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Google deceived consumers about how it profits from their location data, attorneys general allege in lawsuits

The complaints allege the company has deployed ‘dark patterns,’ design tricks that can subtly influence users’ decisions in ways that are advantageous for a business

D.C. Attorney General Karl A. Racine (D) is one of four attorneys general who have filed lawsuits alleging that Google deceived consumers. (Jabin Botsford/The Washington Post)
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Attorneys general from D.C. and three states sued Google on Monday, arguing that the search giant deceived consumers to gain access to their location data.

The lawsuits, filed in the District of Columbia, Texas, Washington and Indiana, allege the company made misleading promises about its users’ ability to protect their privacy through Google account settings, dating from at least 2014. The suits seek to stop Google from engaging in these practices and to fine the company.

The complaints also allege the company has deployed “dark patterns,” or design tricks that can subtly influence users’ decisions in ways that are advantageous for a business. The lawsuits say Google has designed its products to repeatedly nudge or pressure people to provide more and more location data, “inadvertently or out of frustration.” The suits allege this violates various state and D.C. consumer protection laws.

“Google uses tricks to continuously seek to track a user’s location,” said D.C. Attorney General Karl A. Racine (D). “This suit, by four attorneys general, on a bipartisan basis, is an overdue enforcement action against a flagrant violator of privacy and the laws of our states.”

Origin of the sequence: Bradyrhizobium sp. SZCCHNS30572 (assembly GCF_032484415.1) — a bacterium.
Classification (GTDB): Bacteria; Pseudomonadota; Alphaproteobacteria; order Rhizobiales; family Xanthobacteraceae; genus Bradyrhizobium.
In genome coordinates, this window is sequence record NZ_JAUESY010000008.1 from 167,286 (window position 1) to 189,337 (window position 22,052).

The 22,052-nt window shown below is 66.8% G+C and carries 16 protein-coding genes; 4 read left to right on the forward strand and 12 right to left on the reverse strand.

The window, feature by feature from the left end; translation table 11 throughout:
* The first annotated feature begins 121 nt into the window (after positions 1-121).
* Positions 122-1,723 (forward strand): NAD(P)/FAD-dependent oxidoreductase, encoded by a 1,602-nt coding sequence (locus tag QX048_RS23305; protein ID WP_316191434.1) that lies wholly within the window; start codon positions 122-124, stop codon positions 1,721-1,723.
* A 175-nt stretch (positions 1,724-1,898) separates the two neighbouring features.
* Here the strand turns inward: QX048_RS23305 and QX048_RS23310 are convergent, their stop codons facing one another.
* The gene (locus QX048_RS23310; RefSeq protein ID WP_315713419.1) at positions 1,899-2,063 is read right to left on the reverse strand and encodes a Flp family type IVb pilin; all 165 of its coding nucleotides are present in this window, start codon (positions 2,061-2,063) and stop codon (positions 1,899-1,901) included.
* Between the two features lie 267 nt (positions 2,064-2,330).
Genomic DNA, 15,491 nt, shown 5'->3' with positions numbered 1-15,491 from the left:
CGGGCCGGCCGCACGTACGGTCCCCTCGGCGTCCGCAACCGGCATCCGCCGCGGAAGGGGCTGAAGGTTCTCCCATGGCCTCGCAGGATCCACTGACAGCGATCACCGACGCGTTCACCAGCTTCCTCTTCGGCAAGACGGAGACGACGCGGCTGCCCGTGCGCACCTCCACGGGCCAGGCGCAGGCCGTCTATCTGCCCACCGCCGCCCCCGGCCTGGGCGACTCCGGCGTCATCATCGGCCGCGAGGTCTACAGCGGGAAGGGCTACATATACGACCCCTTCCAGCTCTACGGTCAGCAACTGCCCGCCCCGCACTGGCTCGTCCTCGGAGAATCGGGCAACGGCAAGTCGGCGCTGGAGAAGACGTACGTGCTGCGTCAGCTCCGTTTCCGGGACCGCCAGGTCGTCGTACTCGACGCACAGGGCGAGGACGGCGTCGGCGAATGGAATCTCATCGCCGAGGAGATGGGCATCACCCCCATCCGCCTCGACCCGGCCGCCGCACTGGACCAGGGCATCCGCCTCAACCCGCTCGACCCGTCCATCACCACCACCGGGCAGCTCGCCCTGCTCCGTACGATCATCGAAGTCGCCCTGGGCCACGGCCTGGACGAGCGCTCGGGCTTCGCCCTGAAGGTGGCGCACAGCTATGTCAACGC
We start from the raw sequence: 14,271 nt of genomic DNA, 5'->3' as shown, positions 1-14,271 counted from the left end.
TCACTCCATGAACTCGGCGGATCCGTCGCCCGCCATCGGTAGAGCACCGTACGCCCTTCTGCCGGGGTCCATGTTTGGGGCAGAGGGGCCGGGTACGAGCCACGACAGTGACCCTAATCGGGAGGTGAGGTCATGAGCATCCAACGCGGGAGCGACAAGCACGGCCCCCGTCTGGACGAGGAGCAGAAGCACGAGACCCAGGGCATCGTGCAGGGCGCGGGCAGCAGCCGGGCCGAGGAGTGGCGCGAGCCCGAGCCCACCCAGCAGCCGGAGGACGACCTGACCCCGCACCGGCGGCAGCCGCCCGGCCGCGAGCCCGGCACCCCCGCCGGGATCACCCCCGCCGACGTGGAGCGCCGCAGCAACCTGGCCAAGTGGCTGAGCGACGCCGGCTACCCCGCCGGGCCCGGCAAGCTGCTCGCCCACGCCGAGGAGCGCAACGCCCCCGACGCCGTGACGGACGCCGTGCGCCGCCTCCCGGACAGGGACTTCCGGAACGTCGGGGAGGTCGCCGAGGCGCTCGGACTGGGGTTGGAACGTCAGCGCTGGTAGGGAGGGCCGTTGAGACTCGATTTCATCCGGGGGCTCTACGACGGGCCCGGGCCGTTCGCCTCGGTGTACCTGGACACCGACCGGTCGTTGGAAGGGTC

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State and D.C. attorneys general from both parties are increasingly taking a more active role by investigating and bringing legal challenges against tech giants.

As the political backlash against the tech giants has grown, lawmakers have debated legislation to protect data privacy. In the last Congress, they started crafting bills that target design practices that could deceive consumers. But in the absence of any new laws, state attorneys general are finding ways to apply existing consumer protection statutes to address practices in the tech industry.

“During this state of paralysis, these companies have become massive and powerful to an extent where they’re able to forestall reasonable regulation,” Racine said in an interview.

Racine said that although the lawsuits are filed against Google, they could send a powerful message to other companies in the tech industry that use similar design tactics.

“The time of trickery for profits is over,” he said.

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“The Attorneys General are bringing a case based on inaccurate claims and outdated assertions about our settings,” Google spokesman José Castañeda said in a statement. “We have always built privacy features into our products and provided robust controls for location data. We will vigorously defend ourselves and set the record straight.”

Castañeda said the company has made multiple privacy improvements, including launching “auto-delete” controls to help people delete location data on a rolling basis and changing the default settings for new accounts so any activity older than 18 months is automatically deleted.